The Jew who would be Palestinian
Leave Gaza? Avi Farhan would rather live as a member of a minority among the Muslims he has known for decades.

Avi Farhan may soon become Israel's most uprooted man. Twice now, he has dwelt in the wrong house in the wrong place at the wrong time.

In 1982, the former Israeli army commander was one of the last people pulled from Yamit, the fledgling Jewish settlement emptied when Israel returned the Sinai peninsula as the price for peace with Egypt.

Today, Farhan is staring at the double jeopardy of yet another pullout. This time, the target town is Elei Sinai, the seaside settlement he helped found with a group of fellow Yamitniks on the northernmost corner of the Gaza Strip.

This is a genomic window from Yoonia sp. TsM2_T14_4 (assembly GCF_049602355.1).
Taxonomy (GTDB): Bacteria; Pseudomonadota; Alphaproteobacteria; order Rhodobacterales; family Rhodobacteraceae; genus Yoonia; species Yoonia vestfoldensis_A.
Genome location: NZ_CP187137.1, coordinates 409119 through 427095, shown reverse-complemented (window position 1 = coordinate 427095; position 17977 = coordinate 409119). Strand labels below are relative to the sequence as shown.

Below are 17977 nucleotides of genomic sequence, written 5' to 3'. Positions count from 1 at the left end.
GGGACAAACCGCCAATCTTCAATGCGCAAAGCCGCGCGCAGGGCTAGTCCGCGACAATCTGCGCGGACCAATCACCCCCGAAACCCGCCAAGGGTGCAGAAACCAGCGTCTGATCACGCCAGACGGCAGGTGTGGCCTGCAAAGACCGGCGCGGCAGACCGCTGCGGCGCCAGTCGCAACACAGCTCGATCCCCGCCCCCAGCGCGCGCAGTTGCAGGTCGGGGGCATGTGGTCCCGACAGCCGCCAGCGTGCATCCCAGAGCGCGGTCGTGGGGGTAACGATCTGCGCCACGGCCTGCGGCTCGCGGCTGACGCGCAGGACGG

Bad déjà voodoo, you might say. But unlike the vast majority of the estimated 8,000 Israeli settlers facing withdrawal in July, Farhan says he is ready go all the way in his campaign to stay put.

He is ready to become a Palestinian.

Farhan, 58, is not talking religious conversion; he intends to remain a Jew. But faced with starting his life over a third time, he would much prefer to live as a member of a minority among the Palestinian Muslims he has befriended for decades.

The Libyan-born émigré floated the idea to the Star while gazing out over a Mediterranean paradise that has been his backyard for 23 years.

He ran a thriving restaurant on this beach ? a co-operative venture featuring the fresh catch of his Palestinian fishermen friends ? until five years ago, when the bombs began exploding and Israelis stopped coming.